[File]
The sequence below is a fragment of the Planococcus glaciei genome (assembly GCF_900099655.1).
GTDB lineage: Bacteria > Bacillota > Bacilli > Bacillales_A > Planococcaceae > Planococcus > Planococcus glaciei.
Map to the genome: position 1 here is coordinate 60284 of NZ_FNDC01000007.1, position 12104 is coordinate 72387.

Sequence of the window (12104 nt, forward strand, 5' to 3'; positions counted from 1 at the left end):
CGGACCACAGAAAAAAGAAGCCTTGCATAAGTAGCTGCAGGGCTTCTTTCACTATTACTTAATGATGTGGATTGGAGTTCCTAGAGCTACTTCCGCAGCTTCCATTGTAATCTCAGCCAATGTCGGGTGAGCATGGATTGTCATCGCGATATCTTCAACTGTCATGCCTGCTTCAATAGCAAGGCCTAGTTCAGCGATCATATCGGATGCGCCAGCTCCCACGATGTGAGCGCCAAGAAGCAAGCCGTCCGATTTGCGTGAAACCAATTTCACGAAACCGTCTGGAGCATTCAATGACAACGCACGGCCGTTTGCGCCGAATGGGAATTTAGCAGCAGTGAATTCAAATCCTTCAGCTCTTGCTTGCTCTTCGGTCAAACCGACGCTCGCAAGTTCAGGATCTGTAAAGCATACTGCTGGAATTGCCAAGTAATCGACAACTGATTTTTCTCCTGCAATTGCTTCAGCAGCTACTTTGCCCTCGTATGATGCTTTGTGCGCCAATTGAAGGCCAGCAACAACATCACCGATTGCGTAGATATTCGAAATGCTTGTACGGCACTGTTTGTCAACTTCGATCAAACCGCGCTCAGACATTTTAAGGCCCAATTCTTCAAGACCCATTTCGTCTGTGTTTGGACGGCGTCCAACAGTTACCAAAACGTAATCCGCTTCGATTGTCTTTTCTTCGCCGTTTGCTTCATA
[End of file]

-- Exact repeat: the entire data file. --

The sequence below is a fragment of the Planococcus glaciei genome (assembly GCF_900099655.1).
GTDB lineage: Bacteria > Bacillota > Bacilli > Bacillales_A > Planococcaceae > Planococcus > Planococcus glaciei.
Map to the genome: position 1 here is coordinate 60284 of NZ_FNDC01000007.1, position 12104 is coordinate 72387.

Sequence of the window (12104 nt, forward strand, 5' to 3'; positions counted from 1 at the left end):
CGGACCACAGAAAAAAGAAGCCTTGCATAAGTAGCTGCAGGGCTTCTTTCACTATTACTTAATGATGTGGATTGGAGTTCCTAGAGCTACTTCCGCAGCTTCCATTGTAATCTCAGCCAATGTCGGGTGAGCATGGATTGTCATCGCGATATCTTCAACTGTCATGCCTGCTTCAATAGCAAGGCCTAGTTCAGCGATCATATCGGATGCGCCAGCTCCCACGATGTGAGCGCCAAGAAGCAAGCCGTCCGATTTGCGTGAAACCAATTTCACGAAACCGTCTGGAGCATTCAATGACAACGCACGGCCGTTTGCGCCGAATGGGAATTTAGCAGCAGTGAATTCAAATCCTTCAGCTCTTGCTTGCTCTTCGGTCAAACCGACGCTCGCAAGTTCAGGATCTGTAAAGCATACTGCTGGAATTGCCAAGTAATCGACAACTGATTTTTCTCCTGCAATTGCTTCAGCAGCTACTTTGCCCTCGTATGATGCTTTGTGCGCCAATTGAAGGCCAGCAACAACATCACCGATTGCGTAGATATTCGAAATGCTTGTACGGCACTGTTTGTCAACTTCGATCAAACCGCGCTCAGACATTTTAAGGCCCAATTCTTCAAGACCCATTTCGTCTGTGTTTGGACGGCGTCCAACAGTTACCAAAACGTAATCCGCTTCGATTGTCTTTTCTTCGCCGTTTGCTTCATA